Though only 17, high school senior Perri Frost has met more than her share of atheists and agnostics. For several years she has been reaching out to fellow teens who are skeptics, including some who post videos on the internet insulting God. “Some of the teens who seem most hostile toward God are the same ones who emphasize that they are rational thinkers,” she says. “It seems odd to want to insult someone who supposedly isn’t there.”
Regarding the videos, Perri is referring to “The Blasphemy Challenge,” an internet-related activity which encourages people to post a clip of themselves cursing God or renouncing the Holy Spirit’s work in their life. The more brazen clips include assertions that the person willingly accepts the consequences this action (including hell) incurs should it turn out that God does exist.
Blasphemy challenge promoters make no secret of their desire to promote atheism among teens. One web site offered to send a free DVD documentary against Christianity to teens who post a video rejection of God online. One of the project’s organizers told FOX news, “It (the blasphemy challenge) exposes the crock that is Christian doctrine.”
Some needed clarifications
Online atheists base their so-called “blasphemy challenge” on scriptures such as Mark 3:29 in which Jesus says, “But whoever blasphemes against the Holy Spirit will never be forgiven; he is guilty of an eternal sin.” On the basis of this scripture, some atheists fault God for apparently being unable or unwilling to forgive this specific sin.
But what exactly is blasphemy? Are there unforgivable or unpardonable sins? How does one know whether or not they have “crossed the line” and passed beyond the point of God’s forgiveness?
Biblical examples of blasphemy imply irreverence or slander against God. But the term also means, “to spurn.” The scriptures alluding to “blasphemy against the Holy Spirit” imply a two-fold indictment against the leaders who personally encountered Jesus while He was here on earth: They refused to acknowledge Jesus as the Messiah, plus they accused Him of being empowered by Satan. To say the least, they spurned Jesus.
Considering the context
Barry Leventhal, Ph.D., is the director the Jewish studies program at Southern Evangelical Seminary (www.ses.edu). Regarding passages which deal with blasphemy against the Holy Spirit, Leventhal states, “There is a difference between an unpardonable sin, and the unpardonable sin. The sin which ultimately places a person beyond God’s forgiveness is to live and die in the act of unbelief. That is, to reject Christ.”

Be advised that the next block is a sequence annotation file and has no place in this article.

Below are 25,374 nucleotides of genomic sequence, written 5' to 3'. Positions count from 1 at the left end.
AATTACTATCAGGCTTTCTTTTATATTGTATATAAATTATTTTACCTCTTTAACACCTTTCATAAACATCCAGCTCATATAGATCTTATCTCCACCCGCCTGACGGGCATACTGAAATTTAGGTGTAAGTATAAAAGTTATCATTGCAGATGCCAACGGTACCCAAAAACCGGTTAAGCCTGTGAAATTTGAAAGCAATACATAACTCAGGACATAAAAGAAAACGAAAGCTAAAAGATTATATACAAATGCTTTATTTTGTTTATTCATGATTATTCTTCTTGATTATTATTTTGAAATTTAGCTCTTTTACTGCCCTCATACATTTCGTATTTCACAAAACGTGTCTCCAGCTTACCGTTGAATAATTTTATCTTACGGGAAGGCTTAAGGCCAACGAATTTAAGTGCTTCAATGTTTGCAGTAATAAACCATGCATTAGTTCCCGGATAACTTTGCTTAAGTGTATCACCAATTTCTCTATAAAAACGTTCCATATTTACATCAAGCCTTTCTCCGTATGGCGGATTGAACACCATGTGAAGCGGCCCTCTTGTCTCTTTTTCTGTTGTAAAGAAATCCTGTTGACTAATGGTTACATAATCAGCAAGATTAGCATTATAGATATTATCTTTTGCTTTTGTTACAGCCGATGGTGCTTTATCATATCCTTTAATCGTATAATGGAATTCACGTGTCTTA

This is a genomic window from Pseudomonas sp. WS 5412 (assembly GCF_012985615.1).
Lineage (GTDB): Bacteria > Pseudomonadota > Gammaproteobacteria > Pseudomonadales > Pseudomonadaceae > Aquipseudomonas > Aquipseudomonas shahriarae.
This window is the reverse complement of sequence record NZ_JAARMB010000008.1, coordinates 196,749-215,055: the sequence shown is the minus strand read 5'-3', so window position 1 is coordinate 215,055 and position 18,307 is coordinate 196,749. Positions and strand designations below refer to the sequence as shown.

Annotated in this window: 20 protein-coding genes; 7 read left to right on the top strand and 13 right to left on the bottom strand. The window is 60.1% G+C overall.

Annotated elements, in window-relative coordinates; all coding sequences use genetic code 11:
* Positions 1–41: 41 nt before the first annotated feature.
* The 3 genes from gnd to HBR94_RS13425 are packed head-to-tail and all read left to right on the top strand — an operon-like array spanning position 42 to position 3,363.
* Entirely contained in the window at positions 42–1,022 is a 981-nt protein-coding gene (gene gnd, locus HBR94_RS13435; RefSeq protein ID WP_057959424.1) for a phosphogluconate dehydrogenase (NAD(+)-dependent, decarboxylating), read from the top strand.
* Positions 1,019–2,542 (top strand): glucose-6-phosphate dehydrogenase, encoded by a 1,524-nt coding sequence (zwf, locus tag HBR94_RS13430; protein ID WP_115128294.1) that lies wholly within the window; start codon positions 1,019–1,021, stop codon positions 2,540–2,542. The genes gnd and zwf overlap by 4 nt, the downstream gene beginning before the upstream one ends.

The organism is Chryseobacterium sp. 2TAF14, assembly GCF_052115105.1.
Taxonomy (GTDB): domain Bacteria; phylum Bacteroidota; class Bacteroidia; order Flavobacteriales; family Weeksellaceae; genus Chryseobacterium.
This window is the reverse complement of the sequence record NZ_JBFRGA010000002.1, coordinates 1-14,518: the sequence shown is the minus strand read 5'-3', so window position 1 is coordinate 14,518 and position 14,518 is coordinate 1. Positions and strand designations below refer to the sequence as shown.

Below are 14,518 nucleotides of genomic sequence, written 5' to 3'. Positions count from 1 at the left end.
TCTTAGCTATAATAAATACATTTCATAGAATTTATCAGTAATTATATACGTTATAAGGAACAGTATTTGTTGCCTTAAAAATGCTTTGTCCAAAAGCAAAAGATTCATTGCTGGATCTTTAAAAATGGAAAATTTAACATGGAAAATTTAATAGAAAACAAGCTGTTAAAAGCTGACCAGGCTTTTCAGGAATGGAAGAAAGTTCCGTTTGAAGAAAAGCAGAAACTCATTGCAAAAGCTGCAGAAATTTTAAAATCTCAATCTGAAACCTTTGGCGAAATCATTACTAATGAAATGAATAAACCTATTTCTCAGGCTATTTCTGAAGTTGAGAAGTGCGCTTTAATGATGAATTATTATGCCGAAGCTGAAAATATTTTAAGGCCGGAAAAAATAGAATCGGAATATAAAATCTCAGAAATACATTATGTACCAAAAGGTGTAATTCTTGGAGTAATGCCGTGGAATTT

Most scholars agree that Jesus’ ominous warnings about “blaspheming the Holy Spirit” represent a situation unique to the time that Christ was on earth. Leventhal explains, “Jesus had presented Himself as Messiah to the Jewish leaders. With irrefutable evidence, He had done everything necessary to validate who He was.”
Because the religious leaders were intimately familiar with all of the Old Testament scriptures—and because the incarnate Lord was right in front of them—these particular Jewish leaders had been entrusted with an unparalleled amount of revelation. “For them to stubbornly maintain that posture of unbelief and then to attribute Christ’s work to the devil—this rejection of the God’s overtures was the inexcusable, unpardonable, “blasphemy of the Holy Spirit,” Leventhal explained.
Could a Christian commit the unpardonable sin?
Some Christians struggle with a nagging fear that they may have committed an unforgivable sin. Verses like 1 John 1:9 reminds us that when people come to God in repentance and faith, “the blood of Jesus Christ His Son cleanses us from all sin.” Romans 8:1 assures believers: “There is now no condemnation for those who are in Christ Jesus.”
Jesus taught that part of the Holy Spirit’s work in the world would be to reveal to people their sinfulness and need for salvation (John 16). A healthy concern about sin evidences the fact that the Holy Spirit is still at work in a person’s life. To feel contrite about sin is proof that one hasn’t committed something unpardonable.
Effective witness in an age of doubt
Interestingly, the taunts of blasphemy challenge videos are directed almost exclusively at the God of Christianity. “The online atheists and teens who are into the blasphemy challenge are almost exclusively opposed to Christianity,” says Perri Frost. “There are almost no complaints against other faiths. Virtually all of the atheists rail against Christianity only.”
The rise of spiritual skepticism and outright blasphemy are vivid reminders that Christians must strive to be authentic. After listing the spiritual qualities that ought to be tangibly present in a Christian’s life, Galatians 5:23 says that, “against such things there is no law.” In other words, “it can’t be argued against.” The blasphemy of an unbelieving world is tangibly answered by a testimony of Christ-likeness on the part of God’s people.
Alex McFarland serves as co-host of Exploring the Word, heard daily on the American Family Radio network. With a passion to equip youth and families to defend the Christian faith, Alex has spoken in more than 1500 churches throughout the US and internationally. Alex has written 16 books and numerous articles. His website is www.alexmcfarland.com